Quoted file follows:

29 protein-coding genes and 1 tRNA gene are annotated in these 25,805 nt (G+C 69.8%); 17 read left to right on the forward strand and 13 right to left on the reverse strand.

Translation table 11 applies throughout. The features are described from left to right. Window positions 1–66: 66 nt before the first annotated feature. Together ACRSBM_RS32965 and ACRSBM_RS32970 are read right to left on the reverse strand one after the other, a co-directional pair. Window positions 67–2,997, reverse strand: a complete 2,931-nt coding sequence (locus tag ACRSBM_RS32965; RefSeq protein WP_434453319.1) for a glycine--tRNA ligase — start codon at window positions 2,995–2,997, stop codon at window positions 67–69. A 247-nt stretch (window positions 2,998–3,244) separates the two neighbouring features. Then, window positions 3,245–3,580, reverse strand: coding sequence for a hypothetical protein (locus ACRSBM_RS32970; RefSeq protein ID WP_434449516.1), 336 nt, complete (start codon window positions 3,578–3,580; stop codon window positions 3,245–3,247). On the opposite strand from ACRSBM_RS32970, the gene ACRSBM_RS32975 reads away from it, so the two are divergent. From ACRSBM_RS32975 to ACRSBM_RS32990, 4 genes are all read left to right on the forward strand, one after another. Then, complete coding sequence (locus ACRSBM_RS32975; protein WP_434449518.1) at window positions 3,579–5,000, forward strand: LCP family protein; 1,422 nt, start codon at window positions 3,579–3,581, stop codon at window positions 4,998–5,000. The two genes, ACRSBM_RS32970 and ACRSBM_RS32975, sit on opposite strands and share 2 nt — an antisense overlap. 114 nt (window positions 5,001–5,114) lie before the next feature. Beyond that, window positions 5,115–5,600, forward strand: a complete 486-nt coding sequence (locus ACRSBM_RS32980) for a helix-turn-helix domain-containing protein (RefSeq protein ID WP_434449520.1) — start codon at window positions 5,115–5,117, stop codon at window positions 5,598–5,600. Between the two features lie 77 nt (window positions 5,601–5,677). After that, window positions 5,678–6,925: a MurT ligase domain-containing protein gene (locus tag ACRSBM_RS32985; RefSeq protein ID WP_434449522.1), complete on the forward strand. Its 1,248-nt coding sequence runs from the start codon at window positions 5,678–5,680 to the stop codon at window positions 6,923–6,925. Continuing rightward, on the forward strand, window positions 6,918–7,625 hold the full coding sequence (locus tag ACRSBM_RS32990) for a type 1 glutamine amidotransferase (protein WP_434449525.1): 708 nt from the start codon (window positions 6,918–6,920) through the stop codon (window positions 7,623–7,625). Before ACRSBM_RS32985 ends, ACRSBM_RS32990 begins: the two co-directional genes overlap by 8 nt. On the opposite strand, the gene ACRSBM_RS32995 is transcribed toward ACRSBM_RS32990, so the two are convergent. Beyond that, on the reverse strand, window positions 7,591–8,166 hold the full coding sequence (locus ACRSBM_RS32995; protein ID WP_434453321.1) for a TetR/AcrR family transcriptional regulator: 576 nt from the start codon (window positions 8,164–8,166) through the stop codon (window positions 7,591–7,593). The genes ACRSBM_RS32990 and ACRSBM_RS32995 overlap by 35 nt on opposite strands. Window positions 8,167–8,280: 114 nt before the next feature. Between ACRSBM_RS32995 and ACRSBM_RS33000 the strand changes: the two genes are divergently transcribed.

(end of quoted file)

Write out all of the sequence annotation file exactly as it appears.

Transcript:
29 protein-coding genes and 1 tRNA gene are annotated in these 25,805 nt (G+C 69.8%); 17 read left to right on the forward strand and 13 right to left on the reverse strand.

Translation table 11 applies throughout. The features are described from left to right. Window positions 1–66: 66 nt before the first annotated feature. Together ACRSBM_RS32965 and ACRSBM_RS32970 are read right to left on the reverse strand one after the other, a co-directional pair. Window positions 67–2,997, reverse strand: a complete 2,931-nt coding sequence (locus tag ACRSBM_RS32965; RefSeq protein WP_434453319.1) for a glycine--tRNA ligase — start codon at window positions 2,995–2,997, stop codon at window positions 67–69. A 247-nt stretch (window positions 2,998–3,244) separates the two neighbouring features. Then, window positions 3,245–3,580, reverse strand: coding sequence for a hypothetical protein (locus ACRSBM_RS32970; RefSeq protein ID WP_434449516.1), 336 nt, complete (start codon window positions 3,578–3,580; stop codon window positions 3,245–3,247). On the opposite strand from ACRSBM_RS32970, the gene ACRSBM_RS32975 reads away from it, so the two are divergent. From ACRSBM_RS32975 to ACRSBM_RS32990, 4 genes are all read left to right on the forward strand, one after another. Then, complete coding sequence (locus ACRSBM_RS32975; protein WP_434449518.1) at window positions 3,579–5,000, forward strand: LCP family protein; 1,422 nt, start codon at window positions 3,579–3,581, stop codon at window positions 4,998–5,000. The two genes, ACRSBM_RS32970 and ACRSBM_RS32975, sit on opposite strands and share 2 nt — an antisense overlap. 114 nt (window positions 5,001–5,114) lie before the next feature. Beyond that, window positions 5,115–5,600, forward strand: a complete 486-nt coding sequence (locus ACRSBM_RS32980) for a helix-turn-helix domain-containing protein (RefSeq protein ID WP_434449520.1) — start codon at window positions 5,115–5,117, stop codon at window positions 5,598–5,600. Between the two features lie 77 nt (window positions 5,601–5,677). After that, window positions 5,678–6,925: a MurT ligase domain-containing protein gene (locus tag ACRSBM_RS32985; RefSeq protein ID WP_434449522.1), complete on the forward strand. Its 1,248-nt coding sequence runs from the start codon at window positions 5,678–5,680 to the stop codon at window positions 6,923–6,925. Continuing rightward, on the forward strand, window positions 6,918–7,625 hold the full coding sequence (locus tag ACRSBM_RS32990) for a type 1 glutamine amidotransferase (protein WP_434449525.1): 708 nt from the start codon (window positions 6,918–6,920) through the stop codon (window positions 7,623–7,625). Before ACRSBM_RS32985 ends, ACRSBM_RS32990 begins: the two co-directional genes overlap by 8 nt. On the opposite strand, the gene ACRSBM_RS32995 is transcribed toward ACRSBM_RS32990, so the two are convergent. Beyond that, on the reverse strand, window positions 7,591–8,166 hold the full coding sequence (locus ACRSBM_RS32995; protein ID WP_434453321.1) for a TetR/AcrR family transcriptional regulator: 576 nt from the start codon (window positions 8,164–8,166) through the stop codon (window positions 7,591–7,593). The genes ACRSBM_RS32990 and ACRSBM_RS32995 overlap by 35 nt on opposite strands. Window positions 8,167–8,280: 114 nt before the next feature. Between ACRSBM_RS32995 and ACRSBM_RS33000 the strand changes: the two genes are divergently transcribed.